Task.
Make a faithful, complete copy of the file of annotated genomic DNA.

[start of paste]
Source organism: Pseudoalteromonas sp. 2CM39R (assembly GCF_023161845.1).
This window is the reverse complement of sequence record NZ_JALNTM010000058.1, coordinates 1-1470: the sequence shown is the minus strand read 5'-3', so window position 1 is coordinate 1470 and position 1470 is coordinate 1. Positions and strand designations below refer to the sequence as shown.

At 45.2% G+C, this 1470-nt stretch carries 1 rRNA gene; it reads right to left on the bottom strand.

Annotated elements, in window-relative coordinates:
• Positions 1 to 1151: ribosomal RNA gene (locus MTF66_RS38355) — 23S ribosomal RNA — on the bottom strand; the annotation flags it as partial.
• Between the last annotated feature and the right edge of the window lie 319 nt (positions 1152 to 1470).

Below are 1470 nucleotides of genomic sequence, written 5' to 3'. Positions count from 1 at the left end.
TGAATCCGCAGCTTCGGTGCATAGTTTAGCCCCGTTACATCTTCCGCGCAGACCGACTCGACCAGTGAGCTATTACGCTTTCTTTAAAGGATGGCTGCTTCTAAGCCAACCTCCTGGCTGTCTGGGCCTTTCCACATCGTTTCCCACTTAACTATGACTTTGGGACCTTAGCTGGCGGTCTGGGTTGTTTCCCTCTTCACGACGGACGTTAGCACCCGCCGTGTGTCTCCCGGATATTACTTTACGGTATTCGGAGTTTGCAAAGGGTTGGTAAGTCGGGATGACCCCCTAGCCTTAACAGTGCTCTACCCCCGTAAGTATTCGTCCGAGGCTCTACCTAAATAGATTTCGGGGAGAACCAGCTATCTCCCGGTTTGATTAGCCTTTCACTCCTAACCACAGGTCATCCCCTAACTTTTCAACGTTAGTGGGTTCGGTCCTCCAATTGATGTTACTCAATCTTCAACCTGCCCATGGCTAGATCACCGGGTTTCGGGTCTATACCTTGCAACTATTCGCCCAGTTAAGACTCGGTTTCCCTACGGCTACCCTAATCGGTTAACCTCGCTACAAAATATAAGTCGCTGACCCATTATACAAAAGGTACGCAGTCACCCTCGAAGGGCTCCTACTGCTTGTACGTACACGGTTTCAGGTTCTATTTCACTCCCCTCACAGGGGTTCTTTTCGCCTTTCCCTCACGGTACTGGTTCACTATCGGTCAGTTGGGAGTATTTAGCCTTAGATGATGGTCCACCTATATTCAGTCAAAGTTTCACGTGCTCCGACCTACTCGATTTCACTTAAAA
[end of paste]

Source organism: Pseudoalteromonas sp. 2CM39R (assembly GCF_023161845.1).
This window is the reverse complement of sequence record NZ_JALNTM010000058.1, coordinates 1-1470: the sequence shown is the minus strand read 5'-3', so window position 1 is coordinate 1470 and position 1470 is coordinate 1. Positions and strand designations below refer to the sequence as shown.

At 45.2% G+C, this 1470-nt stretch carries 1 rRNA gene; it reads right to left on the bottom strand.

Annotated elements, in window-relative coordinates:
• Positions 1 to 1151: ribosomal RNA gene (locus MTF66_RS38355) — 23S ribosomal RNA — on the bottom strand; the annotation flags it as partial.
• Between the last annotated feature and the right edge of the window lie 319 nt (positions 1152 to 1470).

Below are 1470 nucleotides of genomic sequence, written 5' to 3'. Positions count from 1 at the left end.
TGAATCCGCAGCTTCGGTGCATAGTTTAGCCCCGTTACATCTTCCGCGCAGACCGACTCGACCAGTGAGCTATTACGCTTTCTTTAAAGGATGGCTGCTTCTAAGCCAACCTCCTGGCTGTCTGGGCCTTTCCACATCGTTTCCCACTTAACTATGACTTTGGGACCTTAGCTGGCGGTCTGGGTTGTTTCCCTCTTCACGACGGACGTTAGCACCCGCCGTGTGTCTCCCGGATATTACTTTACGGTATTCGGAGTTTGCAAAGGGTTGGTAAGTCGGGATGACCCCCTAGCCTTAACAGTGCTCTACCCCCGTAAGTATTCGTCCGAGGCTCTACCTAAATAGATTTCGGGGAGAACCAGCTATCTCCCGGTTTGATTAGCCTTTCACTCCTAACCACAGGTCATCCCCTAACTTTTCAACGTTAGTGGGTTCGGTCCTCCAATTGATGTTACTCAATCTTCAACCTGCCCATGGCTAGATCACCGGGTTTCGGGTCTATACCTTGCAACTATTCGCCCAGTTAAGACTCGGTTTCCCTACGGCTACCCTAATCGGTTAACCTCGCTACAAAATATAAGTCGCTGACCCATTATACAAAAGGTACGCAGTCACCCTCGAAGGGCTCCTACTGCTTGTACGTACACGGTTTCAGGTTCTATTTCACTCCCCTCACAGGGGTTCTTTTCGCCTTTCCCTCACGGTACTGGTTCACTATCGGTCAGTTGGGAGTATTTAGCCTTAGATGATGGTCCACCTATATTCAGTCAAAGTTTCACGTGCTCCGACCTACTCGATTTCACTTAAAA